For a man that’s just flown halfway around the world, Arnie Roth is in excellent spirits.
The 61-year-old conductor, composer and Grammy-award winner has made a life out of travelling for his music career. A Chicago native, Roth is back in his hometown to prepare for Distant Worlds, a worldwide concert series dedicated to the music of Final Fantasy.
In existence since 2007 and drawn from earlier Final Fantasy concert experiences, Distant Worlds has been traveling the globe, bringing to life some of the iconic music from the series. While Roth heads a lot of day-to-day production with the concert series he works closely with Nobuo Uematsu, the famed creator of much of the Final Fantasy music fans know and love today.
“I first met him [Uematsu] in 2005 at a concert in February,” Roth said. “And we immediately hit it off. It was the weirdest situation of him being into the same background musically that I was into.”
Roth said that the reason Final Fantasy music remains so iconic is due in large part to Uematsu’s writing style when composing. He said that Uematsu’s usage of individual themes for characters, battles and locations kept certain melodies in the minds of gamers throughout the role-playing experience, connecting them with the story and music simultaneously.
It’s for that reason that Roth finds the Final Fantasy franchise so different than other franchises when it comes to music. He said that the experience of a role-playing game and Uematsu’s writing style has created a franchise so rich in music that it can offer full and varied concerts while other franchises cannot.
“I don’t think you can do full concerts of Halo or World of Warcraft,” Roth said.
That musical depth and variety is what keeps the Distant Worlds concert series going strong after seven years of concerts. With each year new pieces and features are added, keeping the concert a fresh experience from one year to the next.
Roth has even gone so far as to stage two performances of Distant Worlds on the same day with completely different programs. He plans to do another dual performance in New York City Jan. 31. On that date Rikki, the original voice talent for Suteki Da Ne from Final Fantasy X, will be present to perform.
“In reality you could play music from Final Fantasy seven days a week and not repeat a single piece,” Roth said.
Venues can change what pieces are selected, Roth said. For example, concerts in Europe select heavily from PlayStation-era Final Fantasy titles as releases for earlier titles were not as available for gamers.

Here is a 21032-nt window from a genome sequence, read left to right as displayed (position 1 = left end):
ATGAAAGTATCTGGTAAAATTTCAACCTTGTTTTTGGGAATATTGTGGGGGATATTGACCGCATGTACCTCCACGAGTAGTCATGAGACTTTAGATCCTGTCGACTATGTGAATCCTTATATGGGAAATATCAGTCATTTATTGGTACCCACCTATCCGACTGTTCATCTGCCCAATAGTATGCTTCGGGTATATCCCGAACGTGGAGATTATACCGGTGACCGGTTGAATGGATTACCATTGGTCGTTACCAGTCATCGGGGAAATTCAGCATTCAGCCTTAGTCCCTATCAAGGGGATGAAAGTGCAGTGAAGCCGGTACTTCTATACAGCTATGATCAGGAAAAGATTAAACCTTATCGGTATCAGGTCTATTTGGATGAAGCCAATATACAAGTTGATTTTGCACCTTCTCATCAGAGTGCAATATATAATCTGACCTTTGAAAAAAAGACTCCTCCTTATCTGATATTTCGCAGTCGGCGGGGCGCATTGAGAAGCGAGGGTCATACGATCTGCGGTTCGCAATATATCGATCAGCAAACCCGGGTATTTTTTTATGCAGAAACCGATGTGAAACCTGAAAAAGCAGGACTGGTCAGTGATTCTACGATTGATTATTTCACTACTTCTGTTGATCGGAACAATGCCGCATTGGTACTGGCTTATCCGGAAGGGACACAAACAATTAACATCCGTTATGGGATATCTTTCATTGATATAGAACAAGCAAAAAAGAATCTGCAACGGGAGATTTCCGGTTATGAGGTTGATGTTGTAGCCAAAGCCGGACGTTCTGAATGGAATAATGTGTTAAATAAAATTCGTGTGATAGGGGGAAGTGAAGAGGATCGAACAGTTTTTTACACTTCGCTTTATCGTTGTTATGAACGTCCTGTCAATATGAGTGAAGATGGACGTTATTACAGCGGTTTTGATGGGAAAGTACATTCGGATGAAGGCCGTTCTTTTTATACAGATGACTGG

Despite the massive appeal of the music and the large library of available pieces to choose from Roth says that fans are almost universally positive about the concert series. He said that besides requests for songs the only negative messages he receives are people asking why a certain piece wasn’t selected. Even so he said that a number of those messages include sentiments that acknowledge if their choice was selected that another would have to be removed.
“That’s one of the fascinating things about this fanbase,” Roth said. “We almost get no negative feedback. These are unbelievable fans.”
Along with the continued series of the main Distant Worlds concerts Roth has also began a new series with help from his son Eric Roth. The new series, entitled A New World: Intimate Music from Final Fantasy. These concerts Roth said are meant for about a dozen performers and smaller audience sizes to keep fans more intimately connected with the music. Roth added that Uematsu has been very receptive to this idea and has expressed a great deal of interest in doing more performances with these smaller venues.
When asked if the music from Final Fantasy would ever fall silent Roth said that he has no intention of ending any of his musical projects. He said that the concert, while touching many countries around the world, still has many places left to visit. And with each year bringing new pieces and old favorites he said that Distant Worlds has a place in the music world for some time to come.
“Distant Worlds has made a really big footprint in the world,” Roth said. “We’re not ready to shut it down.”
Make sure to check back in the coming days for our interview with legendary Final Fantasy music composer, Nobuo Uematsu.